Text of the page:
Ahead of their show at Headrow House, Leeds, in an eerily empty (but soon to be packed) hall, I sat down with JAWS to discuss their new album Simplicity, touring, and why on earth they were playing Hull, of all places, as part of their largely sold-out tour.
At the time of the interview, the album had been released for less than a month. Front-man Connor Schofield described the reception as “mad ting” (his very own words), which is unsurprising really. The album is a wonderful progression from their debut effort – both a concise and heavier concoction, and an altogether cohesive set of tracks. The differences between the albums are clearly noticeable; as they described it, they “just added a distortion pedal”. However, there’s more to it than that. Schofield’s song-writing is insightful and reflective, touching on themes of youth and reality, and combines with the band’s trademark raucous sound for a rollercoaster of an album, from belters like ‘What We Haven’t Got Yet’ to the climactic and brooding ’17’.
JAWS are relentless in their touring, fitting in shows around their day jobs. Drummer Eddy Geach regaled stories of his “normal” life as a barman. As they said themselves, they do it for the love of music, and the passion the three band members have for what they do was clear. Although looking slightly bleary-eyed and worn out, when it got round to the subject of the impending show, their eyes lit up and excitement rose in their voices (or maybe they were just excited after we got onto the subject of food; more specifically Nandos). It was so refreshing to hear a band talk about how, when they get on stage, all the waiting around and long drives become worth it. They live for the live shows and the connection they have with their adoring crowds. Having played Leeds many times before tonight, they were excited to be back, albeit in a different venue than they were used to – having previously playing the majority of their gigs at Belgrave Music Hall, a venue they described as feeling slightly empty even when it was sold out. They certainly wouldn’t have this problem at Headrow House, a quirky little venue in the centre of Leeds, packing in just the right amount of people for a lively and frenzied show.
Having just completed the first two dates of their tour in Bristol and London, JAWS still had a few towns left to play, culminating in a return to their own turf in the cultural epicentre of the black country, Birmingham. Visibly excited by the thought of returning home, even if it was just so they could “roll in to bed” at the end of the final show. The subject of the “B-Town” tag that has constantly followed them came up – it was something they didn’t want to touch on, and rightly so. JAWS have firmly established their own sound, and aren’t content with being pushed into this bracket with the likes of Brummy bands Peace and Swim Deep amongst others. The JAWS boys deserve more than that, having amassed a cult-like following of dedicated fans who sing along every word with them whenever they hit the stage. This was more than evident from the very beginning of the evening’s show, from the moment they kicked off with the lead single from Simplicity, ‘Just a Boy’, right through to the end. They finished with a triumphant encore of ‘Gold’, after returning to the stage to a rowdy, rapturous applause.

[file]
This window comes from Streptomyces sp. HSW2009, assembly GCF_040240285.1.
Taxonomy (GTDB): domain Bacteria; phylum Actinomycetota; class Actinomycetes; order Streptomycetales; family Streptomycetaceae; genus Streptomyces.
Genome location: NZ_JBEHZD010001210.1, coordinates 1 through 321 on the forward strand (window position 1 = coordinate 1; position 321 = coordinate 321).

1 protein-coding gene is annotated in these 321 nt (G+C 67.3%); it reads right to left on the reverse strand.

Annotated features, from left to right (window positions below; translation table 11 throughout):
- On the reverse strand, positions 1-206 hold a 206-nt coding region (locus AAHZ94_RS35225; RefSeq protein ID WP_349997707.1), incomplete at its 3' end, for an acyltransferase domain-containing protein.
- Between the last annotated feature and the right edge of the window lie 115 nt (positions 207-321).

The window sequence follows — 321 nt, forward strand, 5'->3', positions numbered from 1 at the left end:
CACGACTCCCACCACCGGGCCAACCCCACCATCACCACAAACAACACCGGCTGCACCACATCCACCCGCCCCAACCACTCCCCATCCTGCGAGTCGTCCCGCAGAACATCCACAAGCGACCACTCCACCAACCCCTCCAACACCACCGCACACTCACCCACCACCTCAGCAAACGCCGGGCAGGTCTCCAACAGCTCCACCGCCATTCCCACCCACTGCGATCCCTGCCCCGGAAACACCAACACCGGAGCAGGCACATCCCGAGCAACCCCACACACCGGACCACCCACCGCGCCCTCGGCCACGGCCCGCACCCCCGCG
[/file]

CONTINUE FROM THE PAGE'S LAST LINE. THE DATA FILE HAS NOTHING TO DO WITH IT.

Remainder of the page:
Touring for JAWS, by their own admission, is their favourite part of the musical journey, and as such after the show they were more than happy to hang around, chat to their fans and sign their large catalogue of merch at the end of the show. This was being sold by their tour manager Paul – incidentally also Schofield’s dad, something I happily brought up whilst chatting to the band and met by chuckles. Conor jokingly told me how it’s “like he has three sons”, sparking a burst of laughter from the rest of the room.
Ahead of the main event, support act Cosmo Pyke took to the stage as the crowd began to filter in, prompting Pyke to tell the waiting audience to come forward to the front as they stood awkwardly in a semi-circle a good 10 feet from the stage. Pyke was a wonderful and unexpected addition to the show, a young man who oozed effortless musicality with his jazzy and modern take on blues, creating a wonderful sound with just him, his soulful voice, and a stand-alone drummer. Pre-show, JAWS told me “you’ll like him, trust me” – and they were more than correct. Cosmo has now gone on to release his first track commercially, ‘Social Sites’, which is a lovely teaser of much more to come from him.
The show was a fantastic collection of all the best tracks from Simplicity and all of the band’s classic tunes. The infectious disco grooves of songs like ‘Toucan Surf’ and ‘Work It Out’ were wonderfully juxtaposed with the heavier, moodier sound of numbers including ‘Right in From of Me’ and ‘Cast’. Energy pulsed throughout the entire show, fuelled by the band’s contagious enthusiasm. As they left the stage, the audience was left feeling sated after a belter of a show. JAWS told me that they hope their journey continues, with more gigs and more tunes to come from a band yet in their infancy. Though you wouldn’t think it, they look at home on the stage, and with huge, well written tracks along-side them, I for one am excited for their future – and you should be too.By Fred Stiddard